Adderall is a Schedule II controlled substance. It is a stimulant drug frequently prescribed to treat narcolepsy, a sleep disorder, and attention-deficit hyperactivity disorder.
Abuse of Adderall is common among high school and college students. It has the reputation of enhancing academic performance and aiding weight loss. Adderall does not work in these regards, but misuse can get young people in trouble in several different ways.
1. Sharing Adderall
According to the Hazelden Betty Ford Foundation, approximately 9% of children ages 9 to 17 experience disabling symptoms of ADHD. Most young people probably have friends who take Adderall and may pressure them to share. This could get both parties in trouble. The one without a prescription could face possession charges while the one who provided the drug could face charges of distribution or trafficking.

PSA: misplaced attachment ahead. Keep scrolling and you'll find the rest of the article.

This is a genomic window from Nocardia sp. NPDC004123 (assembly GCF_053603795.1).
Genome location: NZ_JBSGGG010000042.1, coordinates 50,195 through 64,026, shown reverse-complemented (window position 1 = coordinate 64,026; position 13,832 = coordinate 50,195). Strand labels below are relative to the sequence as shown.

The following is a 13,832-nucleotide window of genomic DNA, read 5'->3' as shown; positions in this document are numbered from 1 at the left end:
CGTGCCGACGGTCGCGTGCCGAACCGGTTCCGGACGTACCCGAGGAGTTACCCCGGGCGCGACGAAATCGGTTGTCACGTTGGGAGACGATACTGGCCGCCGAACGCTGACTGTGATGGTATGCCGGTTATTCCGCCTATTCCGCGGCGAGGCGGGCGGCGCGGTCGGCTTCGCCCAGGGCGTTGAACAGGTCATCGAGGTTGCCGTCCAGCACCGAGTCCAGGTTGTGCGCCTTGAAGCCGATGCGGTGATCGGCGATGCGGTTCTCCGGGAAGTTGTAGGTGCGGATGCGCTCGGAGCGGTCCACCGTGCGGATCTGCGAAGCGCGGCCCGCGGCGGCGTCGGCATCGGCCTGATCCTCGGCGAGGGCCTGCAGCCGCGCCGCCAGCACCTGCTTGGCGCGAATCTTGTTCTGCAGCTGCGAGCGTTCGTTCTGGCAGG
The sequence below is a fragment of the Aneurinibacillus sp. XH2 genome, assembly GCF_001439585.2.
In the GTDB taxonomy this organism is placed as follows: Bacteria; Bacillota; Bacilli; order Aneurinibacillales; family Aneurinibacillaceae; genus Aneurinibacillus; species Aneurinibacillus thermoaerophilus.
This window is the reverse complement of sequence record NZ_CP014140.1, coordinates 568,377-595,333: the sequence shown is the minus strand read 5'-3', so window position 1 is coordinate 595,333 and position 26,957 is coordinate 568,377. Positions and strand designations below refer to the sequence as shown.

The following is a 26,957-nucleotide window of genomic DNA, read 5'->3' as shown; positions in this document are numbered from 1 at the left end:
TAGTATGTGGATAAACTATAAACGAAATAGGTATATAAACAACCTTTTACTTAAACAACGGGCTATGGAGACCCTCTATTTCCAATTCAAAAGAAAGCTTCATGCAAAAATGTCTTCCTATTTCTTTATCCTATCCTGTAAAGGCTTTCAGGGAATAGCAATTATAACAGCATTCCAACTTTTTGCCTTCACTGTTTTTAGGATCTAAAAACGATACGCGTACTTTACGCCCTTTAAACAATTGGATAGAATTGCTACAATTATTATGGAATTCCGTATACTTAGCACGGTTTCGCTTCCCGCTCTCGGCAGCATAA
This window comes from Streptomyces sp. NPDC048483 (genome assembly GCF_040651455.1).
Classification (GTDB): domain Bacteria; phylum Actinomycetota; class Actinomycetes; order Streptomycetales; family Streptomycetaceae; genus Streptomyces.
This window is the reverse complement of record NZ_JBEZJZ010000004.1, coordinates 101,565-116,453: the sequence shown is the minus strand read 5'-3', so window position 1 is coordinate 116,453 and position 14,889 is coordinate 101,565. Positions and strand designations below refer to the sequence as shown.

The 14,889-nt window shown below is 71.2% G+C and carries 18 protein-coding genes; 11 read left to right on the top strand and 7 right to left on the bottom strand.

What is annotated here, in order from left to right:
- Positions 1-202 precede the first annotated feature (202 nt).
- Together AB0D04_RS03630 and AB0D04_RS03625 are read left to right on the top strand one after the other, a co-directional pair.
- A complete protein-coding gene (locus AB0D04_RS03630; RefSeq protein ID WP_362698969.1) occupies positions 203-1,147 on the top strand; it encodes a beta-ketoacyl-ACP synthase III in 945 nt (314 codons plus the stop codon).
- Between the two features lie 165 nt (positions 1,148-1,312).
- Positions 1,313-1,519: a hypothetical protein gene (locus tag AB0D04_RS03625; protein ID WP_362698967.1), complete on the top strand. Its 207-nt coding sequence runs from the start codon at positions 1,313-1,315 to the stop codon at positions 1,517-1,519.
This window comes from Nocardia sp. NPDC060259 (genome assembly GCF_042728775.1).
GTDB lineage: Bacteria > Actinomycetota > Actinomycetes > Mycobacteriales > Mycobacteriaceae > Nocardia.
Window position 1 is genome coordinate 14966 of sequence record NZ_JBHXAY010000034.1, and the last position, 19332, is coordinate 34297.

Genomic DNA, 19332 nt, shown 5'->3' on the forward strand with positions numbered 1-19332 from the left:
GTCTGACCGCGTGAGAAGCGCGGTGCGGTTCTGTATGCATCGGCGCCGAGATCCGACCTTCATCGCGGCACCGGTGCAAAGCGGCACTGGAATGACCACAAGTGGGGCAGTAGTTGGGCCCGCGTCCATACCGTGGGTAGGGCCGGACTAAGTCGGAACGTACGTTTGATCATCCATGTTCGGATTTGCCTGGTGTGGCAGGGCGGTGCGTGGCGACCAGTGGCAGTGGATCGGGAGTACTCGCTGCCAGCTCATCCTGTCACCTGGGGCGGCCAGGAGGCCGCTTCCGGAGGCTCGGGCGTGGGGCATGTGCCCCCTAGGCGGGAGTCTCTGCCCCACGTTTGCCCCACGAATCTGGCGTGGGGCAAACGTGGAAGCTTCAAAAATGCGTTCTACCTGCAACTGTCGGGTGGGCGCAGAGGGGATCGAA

2. Stealing Adderall
A young person wishing to misuse Adderall may find a way to divert it without the knowledge of the individual with the prescription, by stealing the medication from the individual’s home or dorm room. Both the possession and theft of the drug can have legal consequences.
It is rare to overdose on Adderall, but it is possible. An overdose can produce symptoms of a high fever, stomach pain and vomiting, headache and rapid breathing. Overdosing on Adderall can induce a heart attack and may prove fatal.
When taken recreationally, Adderall can change the brain’s chemistry to develop a tolerance for the drug. This means that a person has to take larger doses to achieve the same effects. Addiction can lead to problems at home, work or school as well as chronic health problems.
Treatment is available for young people who have become addicted to Adderall.